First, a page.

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Anti-Piracy Measures Fail To Pass – What It Could Have Meant [AUDIO]

Mario Tama, Getty Images

Washington Lawmakers have abandoned plans to move on two controversial anti-piracy plans. Ok, so now what? What does that mean exactly?

Essentially, the public has won the battle but the war is just beginning. After the public outcry, both the Stop Online Piracy Act, or SOPA, and the Protect IP Act, or PIPA, are dead in the water — at least for now.

The bills had faced unprecedented criticism from regular ordinary people all the way up to the corporate level of such big companies as Google and Wikipedia, and even had President Barack Obama refusing to sign it as is. The usual vocal online community banded together across all gender, races, ages and political party lines in ways no one saw coming especially those on Capitol Hill.

The language in both of the measures sought to shut down the source of piracy through Internet Service Providers. The problem with doing this is there’s no due process in the procedure. Both the MPAA and RIAA could allege that any of your activities on your computer violates their intellectual properties, especially if you post a screen shot or video clip from a movie on your blog – even if it’s not in bad taste. Sites like Wikipedia, Craigslist and others shut down last Wednesday in protest for 24 hours. Google had a censor bar on their logo in visual protest as well.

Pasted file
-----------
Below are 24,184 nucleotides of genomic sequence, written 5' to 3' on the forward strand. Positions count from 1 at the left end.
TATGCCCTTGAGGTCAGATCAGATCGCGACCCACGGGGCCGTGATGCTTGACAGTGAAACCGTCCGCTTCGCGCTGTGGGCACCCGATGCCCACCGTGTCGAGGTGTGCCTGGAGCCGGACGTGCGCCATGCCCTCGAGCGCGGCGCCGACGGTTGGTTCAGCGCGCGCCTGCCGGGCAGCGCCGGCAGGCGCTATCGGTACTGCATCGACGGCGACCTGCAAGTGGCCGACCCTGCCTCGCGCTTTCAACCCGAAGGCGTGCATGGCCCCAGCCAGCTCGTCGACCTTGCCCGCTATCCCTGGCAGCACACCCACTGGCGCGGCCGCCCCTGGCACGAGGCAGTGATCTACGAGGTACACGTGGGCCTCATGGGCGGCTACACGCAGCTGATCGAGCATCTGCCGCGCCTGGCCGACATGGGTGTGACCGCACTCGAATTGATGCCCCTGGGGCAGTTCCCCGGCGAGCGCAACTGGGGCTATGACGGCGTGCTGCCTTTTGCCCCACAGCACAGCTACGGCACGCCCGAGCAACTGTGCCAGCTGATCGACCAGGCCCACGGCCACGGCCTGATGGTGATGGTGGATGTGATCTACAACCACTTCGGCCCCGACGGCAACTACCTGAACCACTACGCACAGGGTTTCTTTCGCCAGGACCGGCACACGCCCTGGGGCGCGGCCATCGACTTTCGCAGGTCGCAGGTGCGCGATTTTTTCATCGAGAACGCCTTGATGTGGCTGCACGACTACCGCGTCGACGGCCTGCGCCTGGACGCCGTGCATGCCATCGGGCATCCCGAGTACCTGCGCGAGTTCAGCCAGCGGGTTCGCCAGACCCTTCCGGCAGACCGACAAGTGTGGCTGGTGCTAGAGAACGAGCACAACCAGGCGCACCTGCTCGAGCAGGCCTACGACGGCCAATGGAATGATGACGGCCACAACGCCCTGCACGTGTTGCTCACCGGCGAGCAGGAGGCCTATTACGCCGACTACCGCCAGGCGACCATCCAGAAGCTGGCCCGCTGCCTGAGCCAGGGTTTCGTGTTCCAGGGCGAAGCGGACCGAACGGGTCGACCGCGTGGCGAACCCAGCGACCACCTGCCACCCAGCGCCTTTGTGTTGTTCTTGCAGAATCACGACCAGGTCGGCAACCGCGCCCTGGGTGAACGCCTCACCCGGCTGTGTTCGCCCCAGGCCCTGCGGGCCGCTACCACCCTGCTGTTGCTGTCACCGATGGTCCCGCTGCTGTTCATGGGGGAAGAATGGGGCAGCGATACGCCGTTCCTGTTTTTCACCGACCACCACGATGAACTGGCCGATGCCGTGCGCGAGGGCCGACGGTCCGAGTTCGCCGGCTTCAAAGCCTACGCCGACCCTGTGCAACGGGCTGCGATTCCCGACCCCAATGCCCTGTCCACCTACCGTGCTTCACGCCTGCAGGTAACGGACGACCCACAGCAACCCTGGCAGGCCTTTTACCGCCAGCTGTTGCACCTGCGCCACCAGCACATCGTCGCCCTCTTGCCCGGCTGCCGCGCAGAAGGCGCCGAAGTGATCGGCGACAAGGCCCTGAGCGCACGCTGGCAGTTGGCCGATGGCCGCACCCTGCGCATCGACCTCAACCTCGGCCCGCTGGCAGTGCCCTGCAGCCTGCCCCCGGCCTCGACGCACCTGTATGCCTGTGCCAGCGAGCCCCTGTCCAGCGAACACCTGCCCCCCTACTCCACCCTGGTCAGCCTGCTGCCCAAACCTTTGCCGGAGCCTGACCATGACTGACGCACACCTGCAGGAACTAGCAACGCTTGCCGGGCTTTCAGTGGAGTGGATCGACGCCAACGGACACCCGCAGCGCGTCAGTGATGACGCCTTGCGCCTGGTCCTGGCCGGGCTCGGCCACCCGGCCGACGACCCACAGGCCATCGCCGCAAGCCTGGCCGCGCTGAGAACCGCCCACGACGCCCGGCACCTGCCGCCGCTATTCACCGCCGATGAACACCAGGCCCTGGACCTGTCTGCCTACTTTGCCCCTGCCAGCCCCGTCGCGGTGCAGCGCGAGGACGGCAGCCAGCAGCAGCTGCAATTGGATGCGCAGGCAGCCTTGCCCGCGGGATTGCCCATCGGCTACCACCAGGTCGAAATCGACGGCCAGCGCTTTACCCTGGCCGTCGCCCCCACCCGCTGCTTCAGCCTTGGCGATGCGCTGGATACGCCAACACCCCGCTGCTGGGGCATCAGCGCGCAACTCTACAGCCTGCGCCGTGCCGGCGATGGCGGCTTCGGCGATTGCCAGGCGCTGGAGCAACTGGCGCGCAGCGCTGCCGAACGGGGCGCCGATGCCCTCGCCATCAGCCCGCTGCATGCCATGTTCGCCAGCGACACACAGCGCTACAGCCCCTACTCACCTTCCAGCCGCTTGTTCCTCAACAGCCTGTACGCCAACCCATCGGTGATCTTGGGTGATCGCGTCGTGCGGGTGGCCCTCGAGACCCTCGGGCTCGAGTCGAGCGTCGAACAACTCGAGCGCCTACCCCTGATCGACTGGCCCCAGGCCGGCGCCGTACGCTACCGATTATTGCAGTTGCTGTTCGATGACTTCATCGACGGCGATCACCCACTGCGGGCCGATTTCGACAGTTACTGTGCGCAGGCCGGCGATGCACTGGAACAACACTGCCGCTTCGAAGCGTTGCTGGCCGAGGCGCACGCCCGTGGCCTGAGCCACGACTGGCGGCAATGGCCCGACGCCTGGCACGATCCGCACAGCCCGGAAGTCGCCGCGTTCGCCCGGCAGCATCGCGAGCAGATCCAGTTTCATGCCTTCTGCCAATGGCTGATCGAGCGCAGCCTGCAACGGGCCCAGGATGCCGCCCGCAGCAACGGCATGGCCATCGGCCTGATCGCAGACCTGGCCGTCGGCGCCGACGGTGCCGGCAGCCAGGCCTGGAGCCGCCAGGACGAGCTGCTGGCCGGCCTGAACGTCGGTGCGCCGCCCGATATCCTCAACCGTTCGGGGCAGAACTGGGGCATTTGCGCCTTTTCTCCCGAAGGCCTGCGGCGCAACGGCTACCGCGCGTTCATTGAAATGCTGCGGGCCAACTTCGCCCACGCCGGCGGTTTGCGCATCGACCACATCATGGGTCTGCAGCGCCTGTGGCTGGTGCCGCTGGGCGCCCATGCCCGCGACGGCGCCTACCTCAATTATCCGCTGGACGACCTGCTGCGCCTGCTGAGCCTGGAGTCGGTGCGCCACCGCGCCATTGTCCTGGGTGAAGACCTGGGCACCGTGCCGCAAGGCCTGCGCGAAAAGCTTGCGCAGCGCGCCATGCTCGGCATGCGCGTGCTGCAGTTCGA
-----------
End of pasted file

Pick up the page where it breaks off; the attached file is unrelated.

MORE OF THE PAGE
According to Rutgers New Media Assistant Professor Aram Sinnreich, these proposals could lead to a censorship of more than just content but free speech. It could also cause ISP’s to block sites, similar to what’s done in China now that has a whole nation in an uproar. Other concerns are very real as well dealing with privacy and big brother issues.

Sinnreich says “this is a greater issue at work. Not everyone uses the content in the same way. For example, many of us have illegally downloaded a song but keep it for private use. They don’t trade or illegally sell the content. Anyone can copy a CD too. It’s a similar issue. Also, people sometimes go online to download a show because their DVR broke and they didn’t want to miss an episode of say, Parks and Recreation. It’s not a one size fits all and these lawmakers would really be throwing the baby out with the bathwater here.”

Sinnreich adds lawmakers aren’t done as pressure from Hollywood and the music industry will likely lead to a new anti-piracy measure down the road. Regardless, Sinnreich says “they really need to remember the Bill of Rights before they do anything. We have the right to a free and open internet. Granted there are people who use it for stealing – but it’s virtually impossible to get an accurate assessment.”

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